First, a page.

Mildura Rural City Council: building confidence and breaking taboos

Sunday 1 July, 2018

Mildura Rural City Council (MRCC) Family Day Care didn’t have a mental health policy before they joined the Achievement Program in 2014. In fact, many people didn’t really know how to talk about mental health in their service, especially when it came to staff wellbeing.

“Before we started [mental health] really wasn’t talked about.” said field officer Katrina McGarry “Educators would tell us how the children were going but not themselves. People would hold it in and then everything would come out later.”

MRCC Family Day Care is an early childhood service where educators care for children in their own homes, and designated Field Officers serve as the link between the city council and the educators. Field officers regularly visit educator homes, to update them on new regulations, share news, monitor and support and check that they’re going okay.

Once MRCC started adding mental health policy, strategies and training to their agenda, educators and staff found that they were much more able to have open conversations when an educator or child might be struggling.

A key element for making this culture change was making sure educators were consulted on the mental health policy. The policy was drafted with the help of the service’s Quality Improvement Group which includes staff, educators, families and community members.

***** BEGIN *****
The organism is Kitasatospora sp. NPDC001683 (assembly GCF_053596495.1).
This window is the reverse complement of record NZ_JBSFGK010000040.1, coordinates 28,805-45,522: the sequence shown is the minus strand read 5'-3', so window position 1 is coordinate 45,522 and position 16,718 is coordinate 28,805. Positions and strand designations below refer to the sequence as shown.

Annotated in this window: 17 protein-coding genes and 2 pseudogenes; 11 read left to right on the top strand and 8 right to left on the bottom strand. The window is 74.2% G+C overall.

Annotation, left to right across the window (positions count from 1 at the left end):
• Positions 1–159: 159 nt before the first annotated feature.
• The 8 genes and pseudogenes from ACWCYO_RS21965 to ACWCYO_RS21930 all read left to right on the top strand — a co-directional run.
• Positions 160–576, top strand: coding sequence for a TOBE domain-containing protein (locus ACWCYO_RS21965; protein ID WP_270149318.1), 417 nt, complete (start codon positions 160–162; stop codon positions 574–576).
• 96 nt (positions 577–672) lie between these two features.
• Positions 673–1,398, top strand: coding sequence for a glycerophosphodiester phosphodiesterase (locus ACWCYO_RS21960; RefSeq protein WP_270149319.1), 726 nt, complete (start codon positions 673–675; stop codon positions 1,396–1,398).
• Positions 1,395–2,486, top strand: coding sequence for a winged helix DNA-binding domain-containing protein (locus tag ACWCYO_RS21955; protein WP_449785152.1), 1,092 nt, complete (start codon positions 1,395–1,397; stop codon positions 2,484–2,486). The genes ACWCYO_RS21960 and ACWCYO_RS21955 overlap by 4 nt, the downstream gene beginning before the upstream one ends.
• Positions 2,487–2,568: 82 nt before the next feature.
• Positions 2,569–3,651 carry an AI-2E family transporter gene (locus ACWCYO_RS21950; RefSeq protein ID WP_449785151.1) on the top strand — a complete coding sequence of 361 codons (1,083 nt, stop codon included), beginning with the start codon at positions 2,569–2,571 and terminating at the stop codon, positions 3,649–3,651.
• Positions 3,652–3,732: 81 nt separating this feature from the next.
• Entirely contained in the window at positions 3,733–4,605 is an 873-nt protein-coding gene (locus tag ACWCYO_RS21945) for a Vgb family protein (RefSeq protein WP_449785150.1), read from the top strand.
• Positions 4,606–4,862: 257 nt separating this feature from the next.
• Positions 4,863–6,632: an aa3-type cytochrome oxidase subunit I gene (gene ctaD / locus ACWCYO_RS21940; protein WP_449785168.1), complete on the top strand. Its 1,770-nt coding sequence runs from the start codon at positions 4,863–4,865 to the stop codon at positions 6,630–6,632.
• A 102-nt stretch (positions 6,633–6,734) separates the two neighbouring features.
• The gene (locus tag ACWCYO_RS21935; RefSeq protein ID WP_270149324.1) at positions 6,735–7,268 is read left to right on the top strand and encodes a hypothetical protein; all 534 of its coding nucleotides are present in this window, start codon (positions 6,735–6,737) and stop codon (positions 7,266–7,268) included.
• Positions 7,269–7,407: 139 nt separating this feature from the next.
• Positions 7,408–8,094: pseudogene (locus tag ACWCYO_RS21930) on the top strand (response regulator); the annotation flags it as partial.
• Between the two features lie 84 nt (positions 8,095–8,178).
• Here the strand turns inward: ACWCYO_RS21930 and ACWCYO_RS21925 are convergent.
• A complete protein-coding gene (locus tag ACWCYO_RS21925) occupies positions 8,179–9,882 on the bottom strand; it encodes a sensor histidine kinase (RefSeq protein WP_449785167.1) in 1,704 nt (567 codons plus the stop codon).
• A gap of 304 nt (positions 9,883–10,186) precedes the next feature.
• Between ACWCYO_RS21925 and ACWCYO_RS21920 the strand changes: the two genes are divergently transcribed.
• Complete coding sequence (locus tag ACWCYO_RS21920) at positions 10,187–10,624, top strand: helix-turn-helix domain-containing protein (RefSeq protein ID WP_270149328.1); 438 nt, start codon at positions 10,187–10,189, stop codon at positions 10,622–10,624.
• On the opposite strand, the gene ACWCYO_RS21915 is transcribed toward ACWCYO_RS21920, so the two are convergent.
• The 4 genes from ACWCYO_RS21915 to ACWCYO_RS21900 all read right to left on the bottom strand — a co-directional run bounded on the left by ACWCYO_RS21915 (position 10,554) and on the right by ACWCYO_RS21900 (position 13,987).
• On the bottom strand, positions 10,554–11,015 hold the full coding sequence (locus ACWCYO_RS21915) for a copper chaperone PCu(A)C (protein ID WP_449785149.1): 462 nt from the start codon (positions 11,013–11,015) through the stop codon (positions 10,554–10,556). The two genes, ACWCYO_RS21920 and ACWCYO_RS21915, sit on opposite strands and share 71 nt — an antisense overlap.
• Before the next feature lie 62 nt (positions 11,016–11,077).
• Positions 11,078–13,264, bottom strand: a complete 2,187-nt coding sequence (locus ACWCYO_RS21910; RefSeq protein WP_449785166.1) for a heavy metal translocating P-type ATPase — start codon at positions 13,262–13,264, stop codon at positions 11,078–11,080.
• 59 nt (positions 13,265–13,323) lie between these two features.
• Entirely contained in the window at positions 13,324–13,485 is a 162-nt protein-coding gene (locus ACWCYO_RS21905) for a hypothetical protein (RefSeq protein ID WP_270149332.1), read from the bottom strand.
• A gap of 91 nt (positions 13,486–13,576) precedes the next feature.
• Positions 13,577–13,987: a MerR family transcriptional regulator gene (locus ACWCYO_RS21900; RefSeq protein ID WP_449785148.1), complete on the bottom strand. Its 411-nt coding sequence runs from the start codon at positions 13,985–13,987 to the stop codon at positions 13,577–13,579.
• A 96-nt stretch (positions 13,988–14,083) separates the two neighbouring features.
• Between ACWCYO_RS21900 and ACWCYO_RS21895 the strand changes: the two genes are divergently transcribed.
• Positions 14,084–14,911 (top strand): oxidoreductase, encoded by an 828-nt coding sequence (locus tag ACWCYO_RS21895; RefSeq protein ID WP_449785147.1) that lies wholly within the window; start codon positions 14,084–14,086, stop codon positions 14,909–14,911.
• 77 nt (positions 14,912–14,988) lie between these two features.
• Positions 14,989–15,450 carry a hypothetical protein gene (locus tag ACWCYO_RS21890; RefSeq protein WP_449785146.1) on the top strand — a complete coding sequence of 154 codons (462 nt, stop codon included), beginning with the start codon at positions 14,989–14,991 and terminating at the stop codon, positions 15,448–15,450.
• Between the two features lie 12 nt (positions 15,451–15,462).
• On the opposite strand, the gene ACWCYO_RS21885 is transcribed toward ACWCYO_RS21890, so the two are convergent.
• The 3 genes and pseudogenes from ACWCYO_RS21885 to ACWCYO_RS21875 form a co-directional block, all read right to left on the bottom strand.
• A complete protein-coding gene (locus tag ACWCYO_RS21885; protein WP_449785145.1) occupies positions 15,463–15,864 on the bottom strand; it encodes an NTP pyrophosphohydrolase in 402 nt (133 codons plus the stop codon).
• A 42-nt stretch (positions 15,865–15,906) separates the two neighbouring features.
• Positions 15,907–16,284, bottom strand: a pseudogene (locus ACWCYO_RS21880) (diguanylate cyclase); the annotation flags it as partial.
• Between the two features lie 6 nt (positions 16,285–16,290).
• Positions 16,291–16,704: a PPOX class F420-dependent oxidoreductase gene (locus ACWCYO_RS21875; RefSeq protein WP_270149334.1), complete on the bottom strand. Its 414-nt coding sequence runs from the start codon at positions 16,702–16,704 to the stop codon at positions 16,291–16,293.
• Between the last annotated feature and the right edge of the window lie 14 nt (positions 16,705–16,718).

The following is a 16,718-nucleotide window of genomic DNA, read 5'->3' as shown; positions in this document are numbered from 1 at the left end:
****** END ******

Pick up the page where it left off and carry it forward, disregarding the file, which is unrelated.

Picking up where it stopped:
Educators have now participated in important child-focused training such as Kidsmatter and programs around working with Aboriginal and Torres Strait Islander children. However there has also been considerable focus on educator wellbeing, managing stress and work/life balance.

A big highlight for all was the training session by Early Childhood Consultant Louise Dorrat called Looking after yourself while trying to juggle it all. This session helped train educators in strategies to stay fresh, make life simpler, time management skills, and letting go of perfectionism.

Katrina McGarry notes that the real key to talking about mental health and wellbeing at work is just taking the plunge “don’t be afraid of it, and ask questions, do some research. You might even find you enjoy it because it will end up making your service a whole lot better.”

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